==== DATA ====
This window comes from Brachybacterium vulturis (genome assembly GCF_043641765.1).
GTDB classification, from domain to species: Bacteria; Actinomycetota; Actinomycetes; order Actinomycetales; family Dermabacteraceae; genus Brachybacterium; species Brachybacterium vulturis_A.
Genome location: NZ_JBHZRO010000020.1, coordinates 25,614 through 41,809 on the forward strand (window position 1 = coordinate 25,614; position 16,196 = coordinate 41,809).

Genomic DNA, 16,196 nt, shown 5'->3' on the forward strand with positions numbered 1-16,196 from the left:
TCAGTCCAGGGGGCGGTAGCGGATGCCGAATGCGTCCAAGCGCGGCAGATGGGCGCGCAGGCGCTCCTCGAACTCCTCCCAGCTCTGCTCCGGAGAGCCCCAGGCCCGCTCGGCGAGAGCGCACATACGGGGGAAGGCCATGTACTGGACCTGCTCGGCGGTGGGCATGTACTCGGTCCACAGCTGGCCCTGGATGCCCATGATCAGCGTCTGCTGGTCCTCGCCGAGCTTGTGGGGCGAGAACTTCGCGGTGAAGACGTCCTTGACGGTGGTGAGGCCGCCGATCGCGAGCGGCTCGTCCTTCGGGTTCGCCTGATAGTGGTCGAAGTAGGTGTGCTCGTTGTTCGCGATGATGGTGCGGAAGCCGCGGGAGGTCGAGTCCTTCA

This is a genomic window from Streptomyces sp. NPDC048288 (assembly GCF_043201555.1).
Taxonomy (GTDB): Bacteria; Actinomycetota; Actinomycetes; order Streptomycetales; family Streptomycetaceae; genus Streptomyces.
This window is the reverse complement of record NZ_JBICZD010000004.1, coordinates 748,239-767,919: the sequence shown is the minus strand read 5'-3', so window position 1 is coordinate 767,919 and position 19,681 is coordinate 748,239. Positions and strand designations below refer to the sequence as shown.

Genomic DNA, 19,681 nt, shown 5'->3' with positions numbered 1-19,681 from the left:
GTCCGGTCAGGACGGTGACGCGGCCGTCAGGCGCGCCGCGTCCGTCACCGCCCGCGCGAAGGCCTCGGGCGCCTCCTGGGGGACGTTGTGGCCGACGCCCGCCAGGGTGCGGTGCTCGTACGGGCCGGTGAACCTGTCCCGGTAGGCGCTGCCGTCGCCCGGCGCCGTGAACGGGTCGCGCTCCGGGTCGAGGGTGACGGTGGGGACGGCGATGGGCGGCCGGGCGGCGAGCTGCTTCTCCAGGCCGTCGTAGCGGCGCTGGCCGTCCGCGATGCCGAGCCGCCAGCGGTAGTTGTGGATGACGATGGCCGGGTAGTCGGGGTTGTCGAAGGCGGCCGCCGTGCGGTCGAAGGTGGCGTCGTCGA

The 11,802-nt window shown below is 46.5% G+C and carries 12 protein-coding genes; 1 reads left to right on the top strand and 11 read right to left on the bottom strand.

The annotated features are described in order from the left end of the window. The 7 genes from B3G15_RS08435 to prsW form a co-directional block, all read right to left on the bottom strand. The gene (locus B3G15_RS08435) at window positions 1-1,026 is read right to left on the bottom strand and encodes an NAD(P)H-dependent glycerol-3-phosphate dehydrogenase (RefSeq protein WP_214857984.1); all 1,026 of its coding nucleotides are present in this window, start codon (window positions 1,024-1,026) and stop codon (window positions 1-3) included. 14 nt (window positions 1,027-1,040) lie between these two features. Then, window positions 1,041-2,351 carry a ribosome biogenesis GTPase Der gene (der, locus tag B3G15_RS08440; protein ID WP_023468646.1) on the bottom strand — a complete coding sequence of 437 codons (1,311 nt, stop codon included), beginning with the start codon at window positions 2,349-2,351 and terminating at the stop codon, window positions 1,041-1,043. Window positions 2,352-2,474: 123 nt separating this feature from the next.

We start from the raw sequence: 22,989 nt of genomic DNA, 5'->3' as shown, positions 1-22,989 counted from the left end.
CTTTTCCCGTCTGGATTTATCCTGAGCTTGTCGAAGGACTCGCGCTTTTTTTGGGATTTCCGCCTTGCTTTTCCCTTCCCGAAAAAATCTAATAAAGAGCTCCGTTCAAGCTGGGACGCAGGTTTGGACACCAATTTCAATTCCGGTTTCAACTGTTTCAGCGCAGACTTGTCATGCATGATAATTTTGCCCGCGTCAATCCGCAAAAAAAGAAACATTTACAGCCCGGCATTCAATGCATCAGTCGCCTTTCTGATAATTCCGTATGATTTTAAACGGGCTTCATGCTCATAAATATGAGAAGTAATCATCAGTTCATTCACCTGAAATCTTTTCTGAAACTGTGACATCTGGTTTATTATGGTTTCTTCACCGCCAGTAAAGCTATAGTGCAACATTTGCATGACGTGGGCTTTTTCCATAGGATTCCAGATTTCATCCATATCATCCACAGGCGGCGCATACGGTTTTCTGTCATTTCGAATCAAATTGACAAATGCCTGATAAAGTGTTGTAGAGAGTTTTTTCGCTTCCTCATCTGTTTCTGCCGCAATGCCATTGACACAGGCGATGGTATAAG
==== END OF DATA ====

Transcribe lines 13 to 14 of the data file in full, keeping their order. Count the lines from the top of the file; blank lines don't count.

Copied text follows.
We start from the raw sequence: 22,989 nt of genomic DNA, 5'->3' as shown, positions 1-22,989 counted from the left end.
CTTTTCCCGTCTGGATTTATCCTGAGCTTGTCGAAGGACTCGCGCTTTTTTTGGGATTTCCGCCTTGCTTTTCCCTTCCCGAAAAAATCTAATAAAGAGCTCCGTTCAAGCTGGGACGCAGGTTTGGACACCAATTTCAATTCCGGTTTCAACTGTTTCAGCGCAGACTTGTCATGCATGATAATTTTGCCCGCGTCAATCCGCAAAAAAAGAAACATTTACAGCCCGGCATTCAATGCATCAGTCGCCTTTCTGATAATTCCGTATGATTTTAAACGGGCTTCATGCTCATAAATATGAGAAGTAATCATCAGTTCATTCACCTGAAATCTTTTCTGAAACTGTGACATCTGGTTTATTATGGTTTCTTCACCGCCAGTAAAGCTATAGTGCAACATTTGCATGACGTGGGCTTTTTCCATAGGATTCCAGATTTCATCCATATCATCCACAGGCGGCGCATACGGTTTTCTGTCATTTCGAATCAAATTGACAAATGCCTGATAAAGTGTTGTAGAGAGTTTTTTCGCTTCCTCATCTGTTTCTGCCGCAATGCCATTGACACAGGCGATGGTATAAG